We are not working on directed self-assembly (DSA; a manufacturing process to improve both optical and EUV). Thus far, it is not a prime consideration for 7-nm-node technology. However, we have been talking with KLA-Tencore as part of our open collaboration approach to deciding the right thing to do.

As I mentioned in my keynote, at least one big company (IDM/foundry) is under 50% utilization capacity. We need a way to keep it going by living on 28-nm with silicon-on-insulator (SOI) and other technologies.

Figure 2: In his IEDM 2012 keynote, Globalfoundries CEO Ajit Manocha talked about the challenges facing the semiconductor manufacturing industry.

Question: Is Globalfoundries FinFET-friendly?

Manocha: We are mitigating the risk of mobile systems-on-a-chip (SoCs) by incorporating a 20-nm back end with a 14-nm front end.

Kengeri: Globalfoundries wants to leverage all of its 20-nm investment. That includes reusing models on the technical side. For example, there are 7000 ground rules. We want to carry those rules over, only changing the device. On the design side, people are used to 20-nm design rules. We want to keep that design infrastructure.

Editor’s Note: As announced in Sept. 2012, GlobalFoundries is taking a “modular Fin” approach with its bulk FinFET offering, dubbed 14nm-XM (see Figure 3). This approach combines a 14-nm-class Fin with its 20-nm back-end-of-line (BEOL) interconnect flow. It includes  ‘Fin-Friendly Migration’ (FFM) rules to allow the fast porting of planar intellectual- property (IP) designs to FinFET. The company predicts 40% to 60% improved battery life and 20% to 55% higher performance (depending on operating voltage) vs. other 20-nm, 2D planar transistors. (See “GlobalFoundries Rolls Out 14nm finFET Process.”)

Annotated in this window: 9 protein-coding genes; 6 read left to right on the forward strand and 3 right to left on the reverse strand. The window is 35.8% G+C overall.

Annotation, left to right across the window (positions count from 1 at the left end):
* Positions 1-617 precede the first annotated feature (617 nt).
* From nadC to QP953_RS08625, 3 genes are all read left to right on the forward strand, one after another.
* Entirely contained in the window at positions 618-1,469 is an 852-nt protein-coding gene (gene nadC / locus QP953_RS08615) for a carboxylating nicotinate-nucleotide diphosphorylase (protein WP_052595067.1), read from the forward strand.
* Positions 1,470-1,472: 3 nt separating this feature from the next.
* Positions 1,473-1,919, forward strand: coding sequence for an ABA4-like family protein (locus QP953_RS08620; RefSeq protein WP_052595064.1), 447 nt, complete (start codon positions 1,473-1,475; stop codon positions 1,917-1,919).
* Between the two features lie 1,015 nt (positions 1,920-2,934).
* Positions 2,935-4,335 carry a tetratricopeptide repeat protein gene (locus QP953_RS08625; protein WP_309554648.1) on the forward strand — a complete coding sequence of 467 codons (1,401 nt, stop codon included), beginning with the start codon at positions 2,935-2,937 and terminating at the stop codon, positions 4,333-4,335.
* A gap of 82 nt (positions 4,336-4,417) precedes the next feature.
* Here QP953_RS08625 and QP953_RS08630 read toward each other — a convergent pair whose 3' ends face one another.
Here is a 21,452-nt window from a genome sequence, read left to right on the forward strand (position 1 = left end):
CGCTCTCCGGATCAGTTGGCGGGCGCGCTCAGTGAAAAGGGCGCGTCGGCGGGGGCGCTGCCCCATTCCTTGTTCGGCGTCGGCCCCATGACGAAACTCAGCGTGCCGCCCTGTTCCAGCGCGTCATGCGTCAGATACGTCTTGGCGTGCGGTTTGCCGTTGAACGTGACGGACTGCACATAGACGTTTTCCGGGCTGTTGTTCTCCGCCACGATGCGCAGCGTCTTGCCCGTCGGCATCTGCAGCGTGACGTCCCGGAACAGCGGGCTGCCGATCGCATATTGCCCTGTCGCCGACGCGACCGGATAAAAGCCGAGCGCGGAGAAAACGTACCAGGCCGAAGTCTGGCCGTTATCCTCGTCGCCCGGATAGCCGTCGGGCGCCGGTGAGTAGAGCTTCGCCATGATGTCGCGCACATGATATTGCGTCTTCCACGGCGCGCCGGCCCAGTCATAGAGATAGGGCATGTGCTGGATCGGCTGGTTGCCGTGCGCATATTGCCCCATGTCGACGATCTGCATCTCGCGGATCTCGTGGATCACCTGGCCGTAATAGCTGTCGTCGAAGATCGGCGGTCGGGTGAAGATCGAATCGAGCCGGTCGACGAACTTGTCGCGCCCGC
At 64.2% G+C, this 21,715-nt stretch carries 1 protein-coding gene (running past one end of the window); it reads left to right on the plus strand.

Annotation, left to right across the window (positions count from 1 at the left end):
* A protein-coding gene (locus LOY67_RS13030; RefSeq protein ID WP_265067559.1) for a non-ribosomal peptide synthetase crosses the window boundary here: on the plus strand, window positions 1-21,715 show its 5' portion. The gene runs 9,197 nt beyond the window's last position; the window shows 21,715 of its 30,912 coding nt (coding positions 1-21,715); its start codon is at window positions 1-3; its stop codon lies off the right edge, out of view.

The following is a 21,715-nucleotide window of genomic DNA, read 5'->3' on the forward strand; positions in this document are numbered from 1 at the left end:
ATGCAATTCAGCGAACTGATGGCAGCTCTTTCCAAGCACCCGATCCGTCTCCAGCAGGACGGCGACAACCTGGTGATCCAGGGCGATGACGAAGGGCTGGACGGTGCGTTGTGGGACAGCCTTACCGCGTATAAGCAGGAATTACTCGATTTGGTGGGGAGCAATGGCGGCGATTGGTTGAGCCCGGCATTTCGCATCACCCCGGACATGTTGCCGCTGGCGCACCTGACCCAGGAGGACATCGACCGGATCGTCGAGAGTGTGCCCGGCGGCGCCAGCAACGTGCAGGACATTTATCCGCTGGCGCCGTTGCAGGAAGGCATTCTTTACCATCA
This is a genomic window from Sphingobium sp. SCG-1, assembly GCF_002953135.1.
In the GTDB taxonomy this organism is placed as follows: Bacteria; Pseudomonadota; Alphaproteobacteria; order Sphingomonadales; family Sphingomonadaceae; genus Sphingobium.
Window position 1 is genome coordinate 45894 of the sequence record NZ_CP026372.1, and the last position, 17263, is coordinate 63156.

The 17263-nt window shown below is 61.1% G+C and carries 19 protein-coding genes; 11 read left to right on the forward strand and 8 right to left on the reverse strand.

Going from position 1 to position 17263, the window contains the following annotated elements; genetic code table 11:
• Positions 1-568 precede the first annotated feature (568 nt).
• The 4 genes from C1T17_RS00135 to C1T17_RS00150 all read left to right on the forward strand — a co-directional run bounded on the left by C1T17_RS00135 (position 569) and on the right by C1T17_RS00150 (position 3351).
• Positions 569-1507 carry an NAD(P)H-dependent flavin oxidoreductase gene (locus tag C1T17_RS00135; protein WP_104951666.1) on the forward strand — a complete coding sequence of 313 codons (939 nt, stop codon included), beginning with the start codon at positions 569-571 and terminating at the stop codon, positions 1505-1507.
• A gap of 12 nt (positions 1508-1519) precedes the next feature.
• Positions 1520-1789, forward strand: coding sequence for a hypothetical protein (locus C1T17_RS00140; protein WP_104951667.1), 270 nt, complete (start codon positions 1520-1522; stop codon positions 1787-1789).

Figure 3: Shown is Globalfoundries' 14nm-XM FinFET structure.

Question: Regarding the IP side, won’t changing the device cause changes in the IP?

Kengeri: Yes, we do need to redo the IP (for 14nm-XM), but not as much as before.  We don’t need the 2x change that is traditionally needed between major node jumps. There is where the ecosystem engagement comes in. The IP is being designed because the 14nm-XM design kit (PDK) is already complete.

In addition, there is concurrent IP development within our ecosystem (e.g., ARM), since the physical design rules are already there.

Venkatesan: Let me add a quick comment. We have done the physical design, electrical characterization, and optimizing of the IP.  The physical design rules for 20 nm are complete, so the IP development has started. IP developers can be assured that no big changes will happen. There may be changes in the electrical characteristics, but that just needs retiming, etc. – not the same level of pain and suffering as the PDK development. [Note: The PDK contains descriptions of the basic building blocks of the process including FinFET (Spice) models, advanced extraction,  double patterning, DFM, FFM, Ref flows, P&R…]